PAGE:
Trump Cheers Nick Sandmann’s Libel Suit Against Washington Post

October 30, 2019 Updated: October 30, 2019

President Donald Trump cheered a judge’s decision to let the libel suit from a teenager against the Washington Post move forward.

“A Federal Judge is allowing the Nick Sandmann libel suit to move forward against the thoroughly disgusting Washington Post (which is no longer available at the White House!),” Trump said on Oct. 30.

“He could now have a good chance of winning. Go Nick!”

Sandmann filed the suit over stories the paper published that were full of errors, the first one based on an edited video clip of an encounter Sandmann had with Native American activist Nathan Phillips in Washington. The paper wrongly said Phillips was a Vietnam veteran and alleged Sandmann blocked or impeded Phillips from moving.

“The Court will adhere to its previous rulings as they pertain to these statements except Statements 10, 11, and 33, to the extent that these three statements state that plaintiff ‘blocked’ Nathan Phillips and ‘would not allow him to retreat,'” U.S. District Court Judge William Bertelsman said in his ruling this week about the statements claiming Sandmann was blocking Phillips.

President Donald Trump gestures during the International Association of Chiefs of Police Annual Conference and Exposition at the McCormick Place Convention Center in Chicago, Illinois on Oct. 28, 2019. (Brendan Smialowski/AFP via Getty Images)

“Suffice to say that the Court has given this matter careful review and concludes that ‘justice requires’ that discovery be had regarding these statements and their context. The Court will then consider them anew on summary judgment,” he added.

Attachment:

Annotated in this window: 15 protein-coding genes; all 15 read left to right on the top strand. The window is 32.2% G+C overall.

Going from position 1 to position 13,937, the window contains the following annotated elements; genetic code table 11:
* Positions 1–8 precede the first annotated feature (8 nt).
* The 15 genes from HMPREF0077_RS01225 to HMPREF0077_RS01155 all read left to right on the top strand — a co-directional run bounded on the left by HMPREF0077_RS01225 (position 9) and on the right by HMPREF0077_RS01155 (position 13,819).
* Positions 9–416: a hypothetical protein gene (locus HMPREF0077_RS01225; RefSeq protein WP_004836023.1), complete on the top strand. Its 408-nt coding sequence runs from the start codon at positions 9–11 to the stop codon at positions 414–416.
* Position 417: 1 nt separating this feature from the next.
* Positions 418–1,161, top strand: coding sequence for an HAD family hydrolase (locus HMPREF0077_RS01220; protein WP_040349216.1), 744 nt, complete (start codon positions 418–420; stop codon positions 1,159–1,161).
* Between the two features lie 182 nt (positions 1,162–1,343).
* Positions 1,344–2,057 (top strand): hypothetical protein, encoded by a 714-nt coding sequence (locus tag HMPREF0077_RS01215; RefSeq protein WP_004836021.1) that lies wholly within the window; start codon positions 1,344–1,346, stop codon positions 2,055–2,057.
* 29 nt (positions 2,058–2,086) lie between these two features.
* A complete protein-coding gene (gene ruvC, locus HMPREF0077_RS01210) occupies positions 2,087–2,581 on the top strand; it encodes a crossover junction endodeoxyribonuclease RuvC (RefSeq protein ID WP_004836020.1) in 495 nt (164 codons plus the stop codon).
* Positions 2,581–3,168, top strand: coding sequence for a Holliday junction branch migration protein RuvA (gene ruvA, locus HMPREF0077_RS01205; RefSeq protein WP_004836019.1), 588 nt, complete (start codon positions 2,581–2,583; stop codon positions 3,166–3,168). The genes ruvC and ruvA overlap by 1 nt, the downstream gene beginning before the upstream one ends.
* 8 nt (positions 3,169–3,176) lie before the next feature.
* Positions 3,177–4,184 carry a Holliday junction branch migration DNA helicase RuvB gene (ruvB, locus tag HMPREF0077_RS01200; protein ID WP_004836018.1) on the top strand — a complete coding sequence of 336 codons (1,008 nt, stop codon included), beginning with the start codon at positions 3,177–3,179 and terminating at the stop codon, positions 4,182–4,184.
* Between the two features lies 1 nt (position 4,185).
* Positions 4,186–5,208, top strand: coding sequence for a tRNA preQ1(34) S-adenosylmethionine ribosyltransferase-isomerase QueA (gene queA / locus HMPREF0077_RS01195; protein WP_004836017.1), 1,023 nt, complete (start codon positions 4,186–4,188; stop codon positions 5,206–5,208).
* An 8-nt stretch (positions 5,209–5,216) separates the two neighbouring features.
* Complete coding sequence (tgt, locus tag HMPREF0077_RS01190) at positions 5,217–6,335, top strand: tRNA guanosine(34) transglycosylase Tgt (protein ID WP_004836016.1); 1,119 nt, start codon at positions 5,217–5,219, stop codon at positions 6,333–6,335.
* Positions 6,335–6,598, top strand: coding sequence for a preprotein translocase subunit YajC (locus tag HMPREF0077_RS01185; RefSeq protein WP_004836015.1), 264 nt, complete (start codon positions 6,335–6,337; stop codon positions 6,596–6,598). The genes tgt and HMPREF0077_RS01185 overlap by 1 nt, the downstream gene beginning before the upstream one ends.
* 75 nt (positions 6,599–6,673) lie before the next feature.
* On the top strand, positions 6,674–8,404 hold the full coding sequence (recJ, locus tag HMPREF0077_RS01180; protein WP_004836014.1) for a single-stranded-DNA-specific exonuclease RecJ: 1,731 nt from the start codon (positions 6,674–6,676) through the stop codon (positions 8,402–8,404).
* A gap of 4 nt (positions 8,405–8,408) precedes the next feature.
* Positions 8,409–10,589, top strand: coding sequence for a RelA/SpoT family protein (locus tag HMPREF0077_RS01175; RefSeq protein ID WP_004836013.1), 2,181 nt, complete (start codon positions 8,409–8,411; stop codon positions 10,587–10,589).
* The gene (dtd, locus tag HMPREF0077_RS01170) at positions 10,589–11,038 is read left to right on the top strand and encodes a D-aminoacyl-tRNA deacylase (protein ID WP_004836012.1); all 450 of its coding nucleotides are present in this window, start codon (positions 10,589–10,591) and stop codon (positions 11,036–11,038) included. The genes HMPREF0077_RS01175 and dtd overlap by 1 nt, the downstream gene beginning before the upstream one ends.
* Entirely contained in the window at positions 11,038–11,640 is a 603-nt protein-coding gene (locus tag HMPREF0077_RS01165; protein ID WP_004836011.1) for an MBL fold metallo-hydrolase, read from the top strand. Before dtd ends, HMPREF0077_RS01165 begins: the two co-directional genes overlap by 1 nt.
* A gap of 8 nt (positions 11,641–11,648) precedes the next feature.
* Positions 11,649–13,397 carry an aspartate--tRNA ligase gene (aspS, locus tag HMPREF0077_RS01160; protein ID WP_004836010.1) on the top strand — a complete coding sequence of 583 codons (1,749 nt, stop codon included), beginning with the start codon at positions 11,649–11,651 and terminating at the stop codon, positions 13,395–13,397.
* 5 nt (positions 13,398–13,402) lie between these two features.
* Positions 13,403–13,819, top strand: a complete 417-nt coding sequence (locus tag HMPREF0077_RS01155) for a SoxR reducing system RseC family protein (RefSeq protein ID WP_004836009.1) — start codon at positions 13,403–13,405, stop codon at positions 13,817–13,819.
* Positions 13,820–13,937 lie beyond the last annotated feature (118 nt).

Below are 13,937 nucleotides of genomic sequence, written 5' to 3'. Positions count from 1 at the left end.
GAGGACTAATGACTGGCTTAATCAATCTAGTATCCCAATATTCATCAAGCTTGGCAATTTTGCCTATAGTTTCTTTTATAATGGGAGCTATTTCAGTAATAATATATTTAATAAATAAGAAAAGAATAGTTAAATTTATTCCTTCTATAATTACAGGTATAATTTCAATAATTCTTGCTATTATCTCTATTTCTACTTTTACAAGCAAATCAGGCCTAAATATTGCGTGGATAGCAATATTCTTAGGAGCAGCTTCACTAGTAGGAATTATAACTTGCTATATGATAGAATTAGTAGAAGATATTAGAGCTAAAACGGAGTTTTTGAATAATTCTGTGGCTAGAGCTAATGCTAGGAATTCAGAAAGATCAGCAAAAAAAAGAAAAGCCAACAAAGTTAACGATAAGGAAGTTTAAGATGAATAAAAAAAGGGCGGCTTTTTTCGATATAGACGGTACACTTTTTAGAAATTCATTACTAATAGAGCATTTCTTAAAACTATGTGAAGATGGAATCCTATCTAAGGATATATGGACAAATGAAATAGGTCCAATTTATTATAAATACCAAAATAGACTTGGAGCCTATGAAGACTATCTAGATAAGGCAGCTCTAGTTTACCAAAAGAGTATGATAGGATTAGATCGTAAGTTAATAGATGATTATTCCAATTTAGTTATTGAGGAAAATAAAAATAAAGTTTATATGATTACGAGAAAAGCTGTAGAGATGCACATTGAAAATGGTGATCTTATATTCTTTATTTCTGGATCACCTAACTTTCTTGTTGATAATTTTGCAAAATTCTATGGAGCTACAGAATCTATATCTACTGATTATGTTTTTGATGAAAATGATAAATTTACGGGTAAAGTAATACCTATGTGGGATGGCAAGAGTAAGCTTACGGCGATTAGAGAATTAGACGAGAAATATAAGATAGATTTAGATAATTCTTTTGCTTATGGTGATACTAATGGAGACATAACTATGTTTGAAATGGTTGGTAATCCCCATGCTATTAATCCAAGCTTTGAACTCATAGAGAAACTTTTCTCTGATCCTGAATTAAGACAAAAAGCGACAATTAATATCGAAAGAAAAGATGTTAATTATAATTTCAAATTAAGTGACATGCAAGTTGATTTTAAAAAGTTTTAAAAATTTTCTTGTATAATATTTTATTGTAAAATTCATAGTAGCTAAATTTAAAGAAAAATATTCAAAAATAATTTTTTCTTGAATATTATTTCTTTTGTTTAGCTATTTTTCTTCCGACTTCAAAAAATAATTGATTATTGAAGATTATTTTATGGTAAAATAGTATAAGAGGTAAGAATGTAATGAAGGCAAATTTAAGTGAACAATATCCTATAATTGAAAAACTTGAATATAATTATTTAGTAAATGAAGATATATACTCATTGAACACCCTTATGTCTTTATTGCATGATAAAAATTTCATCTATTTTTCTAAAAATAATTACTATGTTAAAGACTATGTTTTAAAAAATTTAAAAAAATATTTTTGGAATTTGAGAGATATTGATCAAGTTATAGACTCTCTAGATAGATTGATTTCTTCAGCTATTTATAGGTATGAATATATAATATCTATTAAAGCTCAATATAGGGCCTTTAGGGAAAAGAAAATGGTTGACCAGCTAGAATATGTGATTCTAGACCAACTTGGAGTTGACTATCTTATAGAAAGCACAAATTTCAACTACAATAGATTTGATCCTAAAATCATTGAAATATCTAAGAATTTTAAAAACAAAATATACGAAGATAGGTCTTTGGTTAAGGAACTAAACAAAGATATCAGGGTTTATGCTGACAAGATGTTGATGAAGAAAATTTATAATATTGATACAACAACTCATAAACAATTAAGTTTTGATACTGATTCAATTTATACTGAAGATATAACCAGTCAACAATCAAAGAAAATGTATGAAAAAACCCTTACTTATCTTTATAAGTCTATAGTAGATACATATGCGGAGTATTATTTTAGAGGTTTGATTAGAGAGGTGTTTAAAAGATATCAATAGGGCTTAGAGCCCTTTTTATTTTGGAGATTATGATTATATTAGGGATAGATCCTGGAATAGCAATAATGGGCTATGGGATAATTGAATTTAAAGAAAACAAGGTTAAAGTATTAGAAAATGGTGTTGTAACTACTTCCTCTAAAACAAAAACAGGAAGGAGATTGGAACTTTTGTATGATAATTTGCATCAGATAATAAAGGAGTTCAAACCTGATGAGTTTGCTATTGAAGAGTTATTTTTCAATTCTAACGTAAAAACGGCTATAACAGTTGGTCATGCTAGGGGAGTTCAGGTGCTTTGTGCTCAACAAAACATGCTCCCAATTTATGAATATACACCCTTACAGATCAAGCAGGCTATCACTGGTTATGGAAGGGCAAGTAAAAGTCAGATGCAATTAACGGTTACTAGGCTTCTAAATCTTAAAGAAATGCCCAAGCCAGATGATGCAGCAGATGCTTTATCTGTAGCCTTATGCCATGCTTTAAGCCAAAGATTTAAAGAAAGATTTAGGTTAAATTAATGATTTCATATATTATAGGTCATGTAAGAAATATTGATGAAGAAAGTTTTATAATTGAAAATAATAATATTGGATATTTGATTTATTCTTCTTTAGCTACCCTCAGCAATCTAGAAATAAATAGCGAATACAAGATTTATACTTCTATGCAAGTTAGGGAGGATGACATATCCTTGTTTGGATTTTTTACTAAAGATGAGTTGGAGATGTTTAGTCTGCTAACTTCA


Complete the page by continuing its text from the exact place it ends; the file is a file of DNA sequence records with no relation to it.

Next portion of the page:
The Washington Post said in a lengthy editor’s note that its coverage initially relied on faulty information. “Subsequent reporting, a student’s statement and additional video allow for a more complete assessment of what occurred, either contradicting or failing to confirm accounts provided in that story,” including one from Phillips, the paper said.

The paper also noted that it incorrectly said Phillips fought in the Vietnam War.

In its defense against Sandmann’s lawsuit, the paper has argued that the 33 statements outlined by Sandmann’s lawyers constituted opinion, not fact. Thirty of the statements do constitute opinion, Bertelsman ruled.

The paper declined to comment to its own reporter after the decision this week.

Trump has previously championed Sandmann, writing on Twitter on Feb. 20: “Covington student suing WAPO. Go get them Nick. Fake News!”

The other part of his statement on Wednesday referred to the White House halting subscriptions to the Washington Post and New York Times.

The White House stopped receiving the papers last week, though it kept subscriptions to other publications.

The White House press secretary also suggested that direct federal agencies will stop subscribing to the papers.

“Not renewing subscriptions across all federal agencies will be a significant cost saving for taxpayers—hundreds of thousands of dollars,” White House press secretary Stephanie Grisham said in a statement about the decision.

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